Cradling her newborn baby Hasan on the floor of a classroom in Gaza City, her five other children flitting in and out, Suheir al-Arbeed lists the basic necessities they are lacking.
“We need food, clothes, duvets, mattresses and milk,” al-Arbeed, who gave birth two weeks ago, told Al Jazeera in a phone interview. “My back hurts from sleeping on a thin cover on the floor.”
Keep readinglist of 4 items
“I have to ask other people for diapers for my son,” she added. “I’m trying to breastfeed him but he’s still hungry and keeps crying.”
The 30-year-old was among one of the hundreds of families living in Gaza’s north and east who fled their homes overnight on Thursday, as heavy Israeli artillery shelling and aerial bombardment shook the ground under their feet.
The families escaped on foot and hurried in the dark for several kilometres to the Gaza al-Jadeeda school, one of many run by the UNRWA, the UN agency for Palestinian refugees.
“There were no cars or transportation available,” al-Arbeed said, whose home is in the Shujaiyah area in Gaza’s northeast.
For Umm Jamal al-Attar, it is not the first time she and her family have been displaced. She told Al Jazeera that she spent 40 days sheltering in a school during the 2014 Gaza war, in which Israel killed more than 2,100 Palestinians, including 1,462 civilians over a span of 51 days.
Umm Jamal, her husband and five children ran out of their house in Atatra, in the northern town of Beit Lahia, after a neighbouring house was targeted by an Israeli missile.
The attack killed Lamya al-Attar and her three children – Amir, Islam and Mohammed – who were living in an apartment on the second floor.
“The Israelis were bombarding us with missiles and shelling. They also fired some sort of gas,” Umm Jamal said, adding that she has not been able to return home to get clothes or food.
“Our children need to be distracted with toys or anything that will take their minds off the bombing and the fear they’ve been living in,” she said. “The bombing is all they talk of now.”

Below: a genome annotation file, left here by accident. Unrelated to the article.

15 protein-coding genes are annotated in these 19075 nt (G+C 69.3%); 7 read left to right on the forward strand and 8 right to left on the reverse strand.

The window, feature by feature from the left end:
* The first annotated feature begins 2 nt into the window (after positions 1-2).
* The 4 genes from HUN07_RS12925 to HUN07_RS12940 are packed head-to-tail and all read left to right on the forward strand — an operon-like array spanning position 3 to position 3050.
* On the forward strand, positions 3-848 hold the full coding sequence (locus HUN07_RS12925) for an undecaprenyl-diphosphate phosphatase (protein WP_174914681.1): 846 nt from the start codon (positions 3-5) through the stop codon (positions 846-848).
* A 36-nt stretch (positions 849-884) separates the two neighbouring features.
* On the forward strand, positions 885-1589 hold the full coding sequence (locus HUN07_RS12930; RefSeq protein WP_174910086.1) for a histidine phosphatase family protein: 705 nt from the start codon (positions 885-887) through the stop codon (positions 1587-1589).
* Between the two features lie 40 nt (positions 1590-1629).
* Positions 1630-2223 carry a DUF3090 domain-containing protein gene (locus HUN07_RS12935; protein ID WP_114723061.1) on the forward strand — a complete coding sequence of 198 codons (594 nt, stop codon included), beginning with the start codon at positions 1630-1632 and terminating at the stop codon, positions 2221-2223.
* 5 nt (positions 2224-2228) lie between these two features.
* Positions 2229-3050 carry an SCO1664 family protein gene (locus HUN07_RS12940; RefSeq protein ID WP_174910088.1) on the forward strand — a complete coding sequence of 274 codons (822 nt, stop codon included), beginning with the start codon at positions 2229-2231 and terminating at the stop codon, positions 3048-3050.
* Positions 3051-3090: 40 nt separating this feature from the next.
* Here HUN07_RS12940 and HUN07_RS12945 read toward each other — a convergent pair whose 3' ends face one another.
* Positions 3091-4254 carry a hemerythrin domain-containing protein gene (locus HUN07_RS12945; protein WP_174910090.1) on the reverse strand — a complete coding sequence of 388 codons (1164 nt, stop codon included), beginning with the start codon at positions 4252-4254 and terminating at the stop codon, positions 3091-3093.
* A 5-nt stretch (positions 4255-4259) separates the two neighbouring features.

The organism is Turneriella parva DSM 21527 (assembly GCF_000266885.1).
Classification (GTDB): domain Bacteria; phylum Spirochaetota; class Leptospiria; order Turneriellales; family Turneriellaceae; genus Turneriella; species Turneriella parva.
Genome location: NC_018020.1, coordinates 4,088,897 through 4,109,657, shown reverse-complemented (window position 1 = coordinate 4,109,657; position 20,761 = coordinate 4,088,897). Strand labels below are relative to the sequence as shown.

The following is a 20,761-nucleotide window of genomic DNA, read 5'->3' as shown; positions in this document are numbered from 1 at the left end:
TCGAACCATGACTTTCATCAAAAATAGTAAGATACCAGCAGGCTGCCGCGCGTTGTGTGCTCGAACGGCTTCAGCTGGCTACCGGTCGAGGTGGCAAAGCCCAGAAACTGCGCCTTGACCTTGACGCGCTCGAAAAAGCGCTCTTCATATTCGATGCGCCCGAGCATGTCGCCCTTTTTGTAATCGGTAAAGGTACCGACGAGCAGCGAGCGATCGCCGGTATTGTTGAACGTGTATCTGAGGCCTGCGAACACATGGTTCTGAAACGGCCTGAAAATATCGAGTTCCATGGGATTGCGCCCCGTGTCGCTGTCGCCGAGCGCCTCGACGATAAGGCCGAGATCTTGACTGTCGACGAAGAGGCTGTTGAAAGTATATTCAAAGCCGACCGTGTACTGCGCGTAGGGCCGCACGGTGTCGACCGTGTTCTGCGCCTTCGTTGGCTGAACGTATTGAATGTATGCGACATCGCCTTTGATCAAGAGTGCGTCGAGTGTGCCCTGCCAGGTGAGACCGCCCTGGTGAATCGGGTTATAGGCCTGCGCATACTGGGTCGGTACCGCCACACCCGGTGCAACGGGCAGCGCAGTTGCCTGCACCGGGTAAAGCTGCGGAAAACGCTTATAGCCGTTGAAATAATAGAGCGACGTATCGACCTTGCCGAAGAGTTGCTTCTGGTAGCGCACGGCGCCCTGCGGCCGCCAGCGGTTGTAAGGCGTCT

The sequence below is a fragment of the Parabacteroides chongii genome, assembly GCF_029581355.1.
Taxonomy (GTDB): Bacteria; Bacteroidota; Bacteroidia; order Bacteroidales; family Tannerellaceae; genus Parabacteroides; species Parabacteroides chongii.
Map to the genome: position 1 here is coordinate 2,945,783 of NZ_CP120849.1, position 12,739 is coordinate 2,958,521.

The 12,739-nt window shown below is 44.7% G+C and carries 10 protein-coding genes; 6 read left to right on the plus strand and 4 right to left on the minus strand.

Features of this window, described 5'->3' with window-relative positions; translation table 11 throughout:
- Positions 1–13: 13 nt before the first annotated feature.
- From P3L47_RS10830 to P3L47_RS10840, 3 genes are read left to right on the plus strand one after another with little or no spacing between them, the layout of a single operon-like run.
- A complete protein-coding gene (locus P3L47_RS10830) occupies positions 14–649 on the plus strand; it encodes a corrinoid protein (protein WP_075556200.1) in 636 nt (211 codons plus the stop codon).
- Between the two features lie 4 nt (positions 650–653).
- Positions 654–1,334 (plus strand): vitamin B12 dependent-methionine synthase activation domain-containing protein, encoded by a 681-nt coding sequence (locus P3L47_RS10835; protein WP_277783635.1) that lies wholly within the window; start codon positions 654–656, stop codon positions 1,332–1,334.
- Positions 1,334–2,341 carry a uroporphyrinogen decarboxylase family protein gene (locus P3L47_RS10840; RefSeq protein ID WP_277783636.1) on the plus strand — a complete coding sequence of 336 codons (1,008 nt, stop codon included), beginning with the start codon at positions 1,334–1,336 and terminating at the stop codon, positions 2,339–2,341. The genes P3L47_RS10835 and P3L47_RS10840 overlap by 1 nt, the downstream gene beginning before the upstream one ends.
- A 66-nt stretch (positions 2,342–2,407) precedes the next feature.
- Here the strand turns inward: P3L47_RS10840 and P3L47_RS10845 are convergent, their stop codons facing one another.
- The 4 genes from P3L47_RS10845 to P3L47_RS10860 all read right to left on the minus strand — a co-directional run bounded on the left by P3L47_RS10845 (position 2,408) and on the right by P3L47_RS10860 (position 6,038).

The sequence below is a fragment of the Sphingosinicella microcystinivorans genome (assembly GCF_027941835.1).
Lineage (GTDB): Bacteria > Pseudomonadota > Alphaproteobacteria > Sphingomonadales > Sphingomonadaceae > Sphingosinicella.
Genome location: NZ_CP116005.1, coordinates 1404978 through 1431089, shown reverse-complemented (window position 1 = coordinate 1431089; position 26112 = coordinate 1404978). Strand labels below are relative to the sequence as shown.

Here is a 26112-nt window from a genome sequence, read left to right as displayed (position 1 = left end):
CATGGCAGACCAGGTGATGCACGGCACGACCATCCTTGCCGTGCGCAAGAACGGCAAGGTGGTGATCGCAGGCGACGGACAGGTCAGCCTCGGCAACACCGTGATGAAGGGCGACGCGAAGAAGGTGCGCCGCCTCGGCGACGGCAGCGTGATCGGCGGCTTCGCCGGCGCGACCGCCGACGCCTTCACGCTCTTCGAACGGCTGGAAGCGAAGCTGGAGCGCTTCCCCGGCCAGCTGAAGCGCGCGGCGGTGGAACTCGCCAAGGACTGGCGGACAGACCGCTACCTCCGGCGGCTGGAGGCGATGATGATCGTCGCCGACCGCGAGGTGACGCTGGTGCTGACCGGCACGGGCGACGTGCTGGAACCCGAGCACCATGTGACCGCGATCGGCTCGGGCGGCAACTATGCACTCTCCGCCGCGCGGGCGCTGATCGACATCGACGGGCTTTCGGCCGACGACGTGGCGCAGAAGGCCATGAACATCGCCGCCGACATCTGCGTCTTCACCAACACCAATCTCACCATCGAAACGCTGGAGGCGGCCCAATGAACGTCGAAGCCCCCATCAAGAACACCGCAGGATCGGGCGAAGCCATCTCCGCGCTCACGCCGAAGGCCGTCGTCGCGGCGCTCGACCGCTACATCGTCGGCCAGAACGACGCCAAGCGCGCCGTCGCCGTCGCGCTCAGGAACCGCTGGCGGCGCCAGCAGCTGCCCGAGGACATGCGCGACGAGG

‘Urgent need of support’
Israel’s bombardment of the besieged Gaza Strip, now in its second week, has killed at least 213 Palestinians, including 61 children and 36 women, according to Gaza health authorities. More than 1,300 others have been wounded.
Israel has reported at least 10 people, including two children, killed in rocket attacks carried out by Hamas, the Palestinian group ruling Gaza.
The escalation was sparked last Monday when Israeli forces cracked down on protesters at the Al-Aqsa Mosque compound in occupied East Jerusalem, wounding hundreds of Palestinians. When Israel failed to meet a Hamas deadline to withdraw its forces from the area around the holy site, which is sacred to Muslims and Jews, Hamas fired several rockets towards Jerusalem. Shortly afterwards, Israel began its air raids on Gaza.
According to the UN, at least 58,000 Palestinians in Gaza have been internally displaced. At least 42,000 of them have sought shelter at 50 UNRWA schools across the coastal territory. The figure includes at least 2,500 people whose homes have been completely destroyed in the Israeli bombardment.
In a brief statement on Monday, UNRWA spokesman Adnan Abu Hassan said the agency has started to provide some basic needs for the displaced families.
“We are in urgent need of support,” he said, referring to the Israeli closure on May 10 of the border crossing that is used to bring in humanitarian aid.
‘I need blankets for my children’
Majda Abu Karesh, a mother of seven whose house in Beit Lahia has been destroyed, said the families have had to fend for themselves regarding basic supplies.
“This is the fourth war we’ve had to seek shelter in a school,” she told Al Jazeera.
“For five days now we’ve been sleeping on bare floors, and we haven’t received food or any supplies from UNRWA. There isn’t even clean drinking water, and the toilets are a mess.”
Shaher Barda, who was forced to leave Shujaiya with his family with only the clothes on their back, said the refugee agency has not “cared much for our situation”.
“We gathered ourselves, and every person paid 1 shekel ($0.30) so we could buy enough water,” he said. “We’re not here by choice, but because our homes are not bomb shelters and no one would have survived the crazy Israeli attacks.”
An Israeli army spokesman on Friday acknowledged the intensity of the bombardment and shelling and said the predawn blitz included 160 warplanes and used about 450 missiles and shells to attack 150 targets within 40 minutes.
The spokesman said the army had targeted an expansive network of underground tunnels used by Hamas, but many in the area have disputed the statement, saying they did not see any fighters.
Rajai, a relative of Barda, said he and his family could not go back to their home because it is too dangerous.
“For many families here, since we live in an area near the Israeli fence, this is not our first time being displaced,” he said, sitting on a piece of cardboard that now doubles as his bed.
“We want the world to support us,” he continued. “And we in Gaza are behind the Aqsa Mosque and Palestinians in Jerusalem and elsewhere. We all need to stand together. But now I just need blankets for my children, who couldn’t sleep last night from the cold.”